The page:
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Old 12-12-2009, 02:31 PM   #1
ktinkel
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Default Happy [20th] birthday to us!

December 12, 2009 marks our 20th anniversary. Thom Hartmann, Brad Walrod, and another bunch of us launched the forum on CompuServe in 1989. I am pretty sure we were the first on-line DTP group.

We are trying to find old members and persuade them to drop by so we can reminisce about old days like a bunch of old codgers.

The “wars”: PageMaker v Quark (which morphed into Quark v InDesign); Adobe PostScript fonts v Apple/Microsoft TrueType; fonts in general; Mac v Windows, especially after Windows 3 and its bundled TT fonts. There were tussles involving Ready, Set, Go! and Ventura Publisher (both of them good software hampered by lousy karma).

Fontographer and other font editors, leading up to FontLab, then scads of font-modification tools. Font formats: Type 3 (rather quickly dispatched), Type 1; TrueType; now OpenType; with web fonts looming.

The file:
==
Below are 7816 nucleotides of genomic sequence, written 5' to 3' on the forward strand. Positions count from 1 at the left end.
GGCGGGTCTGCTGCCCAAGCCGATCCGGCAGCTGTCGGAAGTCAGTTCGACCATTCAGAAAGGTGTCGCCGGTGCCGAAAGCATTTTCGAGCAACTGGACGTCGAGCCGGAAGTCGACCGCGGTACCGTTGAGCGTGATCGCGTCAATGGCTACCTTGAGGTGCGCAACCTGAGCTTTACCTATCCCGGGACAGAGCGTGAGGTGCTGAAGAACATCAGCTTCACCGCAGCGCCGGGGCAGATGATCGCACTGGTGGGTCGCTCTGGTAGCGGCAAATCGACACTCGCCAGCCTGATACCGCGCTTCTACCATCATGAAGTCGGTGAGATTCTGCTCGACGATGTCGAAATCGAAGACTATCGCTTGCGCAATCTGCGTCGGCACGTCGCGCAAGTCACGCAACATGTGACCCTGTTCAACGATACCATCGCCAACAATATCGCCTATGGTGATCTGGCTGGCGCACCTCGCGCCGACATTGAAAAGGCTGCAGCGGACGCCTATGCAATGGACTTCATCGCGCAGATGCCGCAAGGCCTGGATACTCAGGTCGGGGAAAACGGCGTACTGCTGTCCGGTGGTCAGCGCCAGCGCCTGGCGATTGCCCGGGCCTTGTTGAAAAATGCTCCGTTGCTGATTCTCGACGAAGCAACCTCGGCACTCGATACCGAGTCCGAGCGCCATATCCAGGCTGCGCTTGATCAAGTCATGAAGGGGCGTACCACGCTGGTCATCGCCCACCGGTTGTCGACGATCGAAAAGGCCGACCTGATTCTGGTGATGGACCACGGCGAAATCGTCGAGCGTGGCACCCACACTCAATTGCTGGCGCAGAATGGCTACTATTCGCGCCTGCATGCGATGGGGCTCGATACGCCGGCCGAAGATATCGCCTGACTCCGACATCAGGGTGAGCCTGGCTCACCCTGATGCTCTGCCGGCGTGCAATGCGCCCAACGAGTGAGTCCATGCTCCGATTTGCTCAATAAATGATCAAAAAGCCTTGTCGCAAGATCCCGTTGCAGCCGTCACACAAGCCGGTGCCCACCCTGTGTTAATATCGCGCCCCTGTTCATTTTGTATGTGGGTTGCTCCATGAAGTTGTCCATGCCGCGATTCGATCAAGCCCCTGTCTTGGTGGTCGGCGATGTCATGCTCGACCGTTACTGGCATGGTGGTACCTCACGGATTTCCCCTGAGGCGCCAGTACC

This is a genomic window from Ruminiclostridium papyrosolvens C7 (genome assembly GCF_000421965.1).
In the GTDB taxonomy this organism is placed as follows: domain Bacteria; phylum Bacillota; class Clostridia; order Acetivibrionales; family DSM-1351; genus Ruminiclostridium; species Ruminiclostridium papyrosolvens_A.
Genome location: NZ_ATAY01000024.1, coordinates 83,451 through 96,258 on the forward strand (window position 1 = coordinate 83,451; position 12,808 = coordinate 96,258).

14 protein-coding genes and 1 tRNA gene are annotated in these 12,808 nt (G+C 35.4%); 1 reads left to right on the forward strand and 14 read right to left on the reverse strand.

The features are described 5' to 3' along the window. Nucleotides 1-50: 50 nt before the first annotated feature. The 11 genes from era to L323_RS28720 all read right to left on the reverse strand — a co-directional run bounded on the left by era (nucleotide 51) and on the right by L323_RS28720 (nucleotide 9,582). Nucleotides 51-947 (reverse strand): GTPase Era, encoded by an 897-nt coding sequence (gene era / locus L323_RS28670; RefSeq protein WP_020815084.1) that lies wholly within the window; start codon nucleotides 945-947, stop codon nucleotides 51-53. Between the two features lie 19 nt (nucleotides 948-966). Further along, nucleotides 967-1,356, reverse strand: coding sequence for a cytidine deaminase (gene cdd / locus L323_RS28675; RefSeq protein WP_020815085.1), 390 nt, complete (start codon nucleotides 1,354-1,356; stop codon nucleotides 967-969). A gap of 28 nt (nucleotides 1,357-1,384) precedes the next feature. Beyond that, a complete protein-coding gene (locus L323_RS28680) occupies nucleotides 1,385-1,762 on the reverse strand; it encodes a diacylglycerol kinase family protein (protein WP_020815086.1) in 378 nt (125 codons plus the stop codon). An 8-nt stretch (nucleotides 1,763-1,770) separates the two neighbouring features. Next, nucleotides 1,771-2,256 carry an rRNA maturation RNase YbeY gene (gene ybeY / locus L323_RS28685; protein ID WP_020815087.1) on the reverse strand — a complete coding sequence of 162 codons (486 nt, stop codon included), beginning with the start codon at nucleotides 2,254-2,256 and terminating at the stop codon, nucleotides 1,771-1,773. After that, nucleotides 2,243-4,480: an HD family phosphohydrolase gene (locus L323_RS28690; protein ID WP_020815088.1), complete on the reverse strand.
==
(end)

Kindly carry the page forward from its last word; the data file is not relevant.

We also noted (lived through) the development of desktop scanners (remember when scanning in color required three passes, with filters)? The ascendancy of Adobe in general, and Photoshop in particular? The confusing genesis of Acrobat (which began life as Carousel, until Kodak objected, in defense of its slide holder). And much more.

Through it all we had fantastic members and generally very good times. We (and much of CompuServe) were the preserve of high-tech knowledge, no matter how rapidly it evolved.

What’s your DTP Forum story?

   
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Old 12-12-2009, 02:57 PM   #2
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I signed up for Compuserve in ummm...I think it was about 1991 or so when I got my first modem which took me an entire weekend to get working. I signed up for both AOL and Compuserve and after stumbling across the Compuserve Horses forum and comparing the Compuserve's forum software to AOL's forum software, it was no contest and I dropped my AOL subscription.